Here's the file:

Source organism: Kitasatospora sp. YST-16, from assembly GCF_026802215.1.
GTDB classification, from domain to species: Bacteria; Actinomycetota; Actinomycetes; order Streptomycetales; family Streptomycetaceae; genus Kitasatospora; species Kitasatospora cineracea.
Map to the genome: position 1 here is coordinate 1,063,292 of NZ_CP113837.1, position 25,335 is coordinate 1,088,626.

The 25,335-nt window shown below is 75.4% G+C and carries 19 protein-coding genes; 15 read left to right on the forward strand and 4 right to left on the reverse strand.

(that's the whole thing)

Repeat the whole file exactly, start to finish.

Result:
Source organism: Kitasatospora sp. YST-16, from assembly GCF_026802215.1.
GTDB classification, from domain to species: Bacteria; Actinomycetota; Actinomycetes; order Streptomycetales; family Streptomycetaceae; genus Kitasatospora; species Kitasatospora cineracea.
Map to the genome: position 1 here is coordinate 1,063,292 of NZ_CP113837.1, position 25,335 is coordinate 1,088,626.

The 25,335-nt window shown below is 75.4% G+C and carries 19 protein-coding genes; 15 read left to right on the forward strand and 4 right to left on the reverse strand.